The new Disney blockbuster is now in cinemas. Here’s what to expect from the highly anticipated fairy tale revamp.
On Tuesday night a few chosen people got to see Angelia Jolie in all her winged glory at the Brisbane premiere of Maleficent, inside the newly decked out Indooroopilly Shopping Centre.
Proving that Brisbane is definitely one of the cool kids now, it was one of the first screenings held in the world. While it didn’t produce the drama that accompanied the USA premiere on Wednesday night, where Brad Pitt was attacked by professional celebrity prankster Vitalii Sediuk, (causing women across the world to cry out ‘not the face’), it wasn’t without style. Maleficent clones stilt-walked their way through the smoke filled entrances, handing out treats to audience members and proving that it’s OK to take chocolate from strangers, provided that it is handed out by a horned women. And that said chocolate is free.
When the 3-D extravaganza finally lit up the big screen I had high hopes that Hollywood’s current obsession with redoing fairy tales was finally going to pay off and not end up as cliche filled mess with token special effects (I’m looking at you, Snow White and the Huntsman.) It’s not enough to slyly wink at your audience with a tried and true ‘this is what really happened…..’ tagline, you actually have to deliver a tale that seamlessly slips beneath the story we already know while also completely flipping it on it’s head. The trick is to expose a story within in story and to do this properly the untold story you’re now asking us to get on board with must be equal to or even better than the original tale (here’s looking at you, Wicked) .
Early on in the film we’re introduced to Jolie’s Maleficent,not as the demonesque women who forced us to hide behind the couch as kids, but as a free spirited fairy entrusted with protecting the magic filled moors from prying humans. It’s during this task that she meets and falls in love with the human boy Stefan, but all turns sour when the love-struck pair are ripped apart by Stefan’s human ambition, greed and murderous desire to be named king (humans,ugh, am I right?). Fast forward a few years and Stefan’s betrayal has sent Maleficent to a dark place, both figuratively and fashionably, and she shows up to his baby daughter Aurora’s christening in fully fledged revenge mode.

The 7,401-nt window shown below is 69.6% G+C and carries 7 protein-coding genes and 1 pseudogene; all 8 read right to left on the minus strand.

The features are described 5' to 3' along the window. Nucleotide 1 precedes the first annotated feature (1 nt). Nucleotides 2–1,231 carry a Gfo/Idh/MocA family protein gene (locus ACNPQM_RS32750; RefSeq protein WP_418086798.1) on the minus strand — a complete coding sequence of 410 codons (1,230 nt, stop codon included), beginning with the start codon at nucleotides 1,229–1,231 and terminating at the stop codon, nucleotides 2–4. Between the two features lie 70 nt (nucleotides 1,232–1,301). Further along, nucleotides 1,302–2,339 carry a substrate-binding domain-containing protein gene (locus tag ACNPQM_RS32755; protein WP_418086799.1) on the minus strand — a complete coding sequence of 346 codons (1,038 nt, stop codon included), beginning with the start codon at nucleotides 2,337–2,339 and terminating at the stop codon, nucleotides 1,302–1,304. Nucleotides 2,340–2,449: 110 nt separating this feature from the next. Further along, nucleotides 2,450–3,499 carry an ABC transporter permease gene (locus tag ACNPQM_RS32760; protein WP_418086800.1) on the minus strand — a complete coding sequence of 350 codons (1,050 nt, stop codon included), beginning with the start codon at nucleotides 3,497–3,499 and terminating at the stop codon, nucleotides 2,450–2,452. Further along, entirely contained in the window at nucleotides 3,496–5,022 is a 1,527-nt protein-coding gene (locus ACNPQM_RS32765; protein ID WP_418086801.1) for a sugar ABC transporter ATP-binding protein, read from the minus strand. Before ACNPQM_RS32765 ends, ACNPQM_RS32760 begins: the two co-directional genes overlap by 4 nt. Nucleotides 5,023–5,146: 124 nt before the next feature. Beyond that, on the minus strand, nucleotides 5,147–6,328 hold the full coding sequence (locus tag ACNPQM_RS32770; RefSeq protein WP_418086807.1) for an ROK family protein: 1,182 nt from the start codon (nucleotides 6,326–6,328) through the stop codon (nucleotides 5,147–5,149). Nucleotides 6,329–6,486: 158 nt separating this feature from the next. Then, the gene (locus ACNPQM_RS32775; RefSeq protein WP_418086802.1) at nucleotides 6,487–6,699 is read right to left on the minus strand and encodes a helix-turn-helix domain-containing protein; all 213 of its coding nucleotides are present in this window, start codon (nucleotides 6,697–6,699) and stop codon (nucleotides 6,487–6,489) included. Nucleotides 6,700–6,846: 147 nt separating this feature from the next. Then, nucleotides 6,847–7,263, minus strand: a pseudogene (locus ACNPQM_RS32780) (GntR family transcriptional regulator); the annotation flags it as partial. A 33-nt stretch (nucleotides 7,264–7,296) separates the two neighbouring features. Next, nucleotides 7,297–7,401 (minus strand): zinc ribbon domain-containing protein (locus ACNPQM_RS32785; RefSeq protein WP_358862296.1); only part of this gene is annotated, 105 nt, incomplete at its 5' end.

It’s here she places the curse upon a sleeping Aurora and basically repeats word for word the dialogue spouted by the animated Maleficent in the original Disney offering. Children of the 80’s who are still suffering PTSD from this particularly horrifying childhood memory may want to turn away at this point, yet it’s easily one of the few scenes in the movie where Jolie is truly deliciously evil.
As Maleficent continues her curse she decides to throw in the little side note about Aurora pricking her finger on a spinning wheel when she spies one casually sitting by the royal thrones in an all too convenient story device. Really? It’s one of the biggest days in the kingdom’s history, a slew of visiting royals have shown up with expensive gifts for the blonde bundle and you want me to believe that no one thought to move the spinning wheel out of the room? Who thought the throne room was a good place to start spinning in the first place? At this point it becomes clear that the real villain of the story is not Maleficent, it’s bad housekeeping.
The story then unfolds over 16 years from here and it’s a relatively light-heated and amusing tale. Jolie’s sarcastic portrayal of a bitter Maleficent contains the best comedic timing she-of-the-perfect-cheek-bones has ever produced, while Elle Fanning’s portrayal of Aurora is perfectly sweet and totally bland. She spends most of her screen time laughing manically at magical creatures (being blessed at birth with eternal happiness by a spazzed out fairy godmother will do that to you) and she appears to have a touch of Stockholm syndrome when it comes to her relationship with Maleficent.
All in all Disney’s newest offering is a bit of fun frivolity, with a small touch of magic that won’t necessarily take you back to childhood but will remind you that fairy tales, in any form, need to be told.
Maleficent is in cinemas now.
Will you be seeing Maleficent in cinemas? What are the best new movies you’ve seen recently?